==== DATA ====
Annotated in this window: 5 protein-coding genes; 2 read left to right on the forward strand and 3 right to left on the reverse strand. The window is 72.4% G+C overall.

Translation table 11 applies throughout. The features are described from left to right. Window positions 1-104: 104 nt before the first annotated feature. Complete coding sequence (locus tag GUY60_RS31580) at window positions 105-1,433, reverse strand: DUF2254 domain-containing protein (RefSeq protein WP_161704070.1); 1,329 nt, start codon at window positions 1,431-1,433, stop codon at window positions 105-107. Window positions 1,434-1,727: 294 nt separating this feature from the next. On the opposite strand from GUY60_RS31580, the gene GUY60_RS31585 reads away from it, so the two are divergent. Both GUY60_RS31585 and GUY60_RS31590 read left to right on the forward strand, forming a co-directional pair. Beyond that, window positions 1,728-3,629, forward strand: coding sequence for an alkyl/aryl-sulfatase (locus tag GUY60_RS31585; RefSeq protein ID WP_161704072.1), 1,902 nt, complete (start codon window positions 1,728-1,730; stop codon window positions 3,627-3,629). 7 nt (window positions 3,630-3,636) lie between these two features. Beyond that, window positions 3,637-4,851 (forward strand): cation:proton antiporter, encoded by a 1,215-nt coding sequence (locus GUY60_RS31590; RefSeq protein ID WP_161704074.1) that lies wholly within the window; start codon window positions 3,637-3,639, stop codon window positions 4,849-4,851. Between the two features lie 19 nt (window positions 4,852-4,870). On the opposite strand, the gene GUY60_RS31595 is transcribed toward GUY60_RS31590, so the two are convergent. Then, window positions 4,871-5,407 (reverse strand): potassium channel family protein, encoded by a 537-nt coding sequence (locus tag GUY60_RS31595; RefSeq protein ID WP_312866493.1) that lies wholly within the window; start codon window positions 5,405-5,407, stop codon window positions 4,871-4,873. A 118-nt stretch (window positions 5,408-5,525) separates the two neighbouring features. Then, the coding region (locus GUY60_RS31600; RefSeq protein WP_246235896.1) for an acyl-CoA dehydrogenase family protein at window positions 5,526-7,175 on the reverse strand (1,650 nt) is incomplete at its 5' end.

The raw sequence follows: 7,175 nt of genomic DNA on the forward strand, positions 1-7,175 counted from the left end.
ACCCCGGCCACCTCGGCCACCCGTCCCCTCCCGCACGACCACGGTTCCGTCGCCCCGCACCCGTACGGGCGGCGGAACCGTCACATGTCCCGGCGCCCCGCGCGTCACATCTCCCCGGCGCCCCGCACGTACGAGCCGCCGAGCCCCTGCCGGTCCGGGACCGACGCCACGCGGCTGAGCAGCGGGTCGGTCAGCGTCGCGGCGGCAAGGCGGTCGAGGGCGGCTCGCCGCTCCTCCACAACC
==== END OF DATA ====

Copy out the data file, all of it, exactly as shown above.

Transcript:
Annotated in this window: 5 protein-coding genes; 2 read left to right on the forward strand and 3 right to left on the reverse strand. The window is 72.4% G+C overall.

Translation table 11 applies throughout. The features are described from left to right. Window positions 1-104: 104 nt before the first annotated feature. Complete coding sequence (locus tag GUY60_RS31580) at window positions 105-1,433, reverse strand: DUF2254 domain-containing protein (RefSeq protein WP_161704070.1); 1,329 nt, start codon at window positions 1,431-1,433, stop codon at window positions 105-107. Window positions 1,434-1,727: 294 nt separating this feature from the next. On the opposite strand from GUY60_RS31580, the gene GUY60_RS31585 reads away from it, so the two are divergent. Both GUY60_RS31585 and GUY60_RS31590 read left to right on the forward strand, forming a co-directional pair. Beyond that, window positions 1,728-3,629, forward strand: coding sequence for an alkyl/aryl-sulfatase (locus tag GUY60_RS31585; RefSeq protein ID WP_161704072.1), 1,902 nt, complete (start codon window positions 1,728-1,730; stop codon window positions 3,627-3,629). 7 nt (window positions 3,630-3,636) lie between these two features. Beyond that, window positions 3,637-4,851 (forward strand): cation:proton antiporter, encoded by a 1,215-nt coding sequence (locus GUY60_RS31590; RefSeq protein ID WP_161704074.1) that lies wholly within the window; start codon window positions 3,637-3,639, stop codon window positions 4,849-4,851. Between the two features lie 19 nt (window positions 4,852-4,870). On the opposite strand, the gene GUY60_RS31595 is transcribed toward GUY60_RS31590, so the two are convergent. Then, window positions 4,871-5,407 (reverse strand): potassium channel family protein, encoded by a 537-nt coding sequence (locus tag GUY60_RS31595; RefSeq protein ID WP_312866493.1) that lies wholly within the window; start codon window positions 5,405-5,407, stop codon window positions 4,871-4,873. A 118-nt stretch (window positions 5,408-5,525) separates the two neighbouring features. Then, the coding region (locus GUY60_RS31600; RefSeq protein WP_246235896.1) for an acyl-CoA dehydrogenase family protein at window positions 5,526-7,175 on the reverse strand (1,650 nt) is incomplete at its 5' end.

The raw sequence follows: 7,175 nt of genomic DNA on the forward strand, positions 1-7,175 counted from the left end.
ACCCCGGCCACCTCGGCCACCCGTCCCCTCCCGCACGACCACGGTTCCGTCGCCCCGCACCCGTACGGGCGGCGGAACCGTCACATGTCCCGGCGCCCCGCGCGTCACATCTCCCCGGCGCCCCGCACGTACGAGCCGCCGAGCCCCTGCCGGTCCGGGACCGACGCCACGCGGCTGAGCAGCGGGTCGGTCAGCGTCGCGGCGGCAAGGCGGTCGAGGGCGGCTCGCCGCTCCTCCACAACC